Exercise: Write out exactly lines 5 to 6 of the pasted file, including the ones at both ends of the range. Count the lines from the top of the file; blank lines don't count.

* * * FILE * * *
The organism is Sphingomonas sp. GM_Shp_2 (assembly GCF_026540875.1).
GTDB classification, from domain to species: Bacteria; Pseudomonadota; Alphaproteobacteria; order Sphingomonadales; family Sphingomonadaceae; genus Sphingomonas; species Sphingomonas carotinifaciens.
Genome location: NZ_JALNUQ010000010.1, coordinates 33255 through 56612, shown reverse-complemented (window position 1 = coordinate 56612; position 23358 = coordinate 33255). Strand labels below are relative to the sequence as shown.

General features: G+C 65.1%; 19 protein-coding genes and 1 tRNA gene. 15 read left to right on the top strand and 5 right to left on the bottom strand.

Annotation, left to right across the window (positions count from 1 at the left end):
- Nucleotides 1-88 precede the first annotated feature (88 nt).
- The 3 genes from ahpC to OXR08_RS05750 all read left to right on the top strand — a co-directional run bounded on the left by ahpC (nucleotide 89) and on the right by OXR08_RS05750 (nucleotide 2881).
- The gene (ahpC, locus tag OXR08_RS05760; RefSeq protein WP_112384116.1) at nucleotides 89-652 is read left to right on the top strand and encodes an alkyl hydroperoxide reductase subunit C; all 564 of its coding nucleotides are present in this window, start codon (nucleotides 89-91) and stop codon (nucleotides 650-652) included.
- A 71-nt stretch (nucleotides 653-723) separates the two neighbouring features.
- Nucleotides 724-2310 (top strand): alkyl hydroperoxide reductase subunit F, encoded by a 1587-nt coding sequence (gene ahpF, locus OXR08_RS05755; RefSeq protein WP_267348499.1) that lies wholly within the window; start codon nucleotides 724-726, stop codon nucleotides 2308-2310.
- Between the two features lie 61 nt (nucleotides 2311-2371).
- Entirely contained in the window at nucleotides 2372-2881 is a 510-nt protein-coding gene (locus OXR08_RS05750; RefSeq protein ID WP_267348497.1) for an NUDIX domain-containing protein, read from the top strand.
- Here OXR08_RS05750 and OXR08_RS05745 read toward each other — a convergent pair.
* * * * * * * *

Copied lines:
Annotation, left to right across the window (positions count from 1 at the left end):
- Nucleotides 1-88 precede the first annotated feature (88 nt).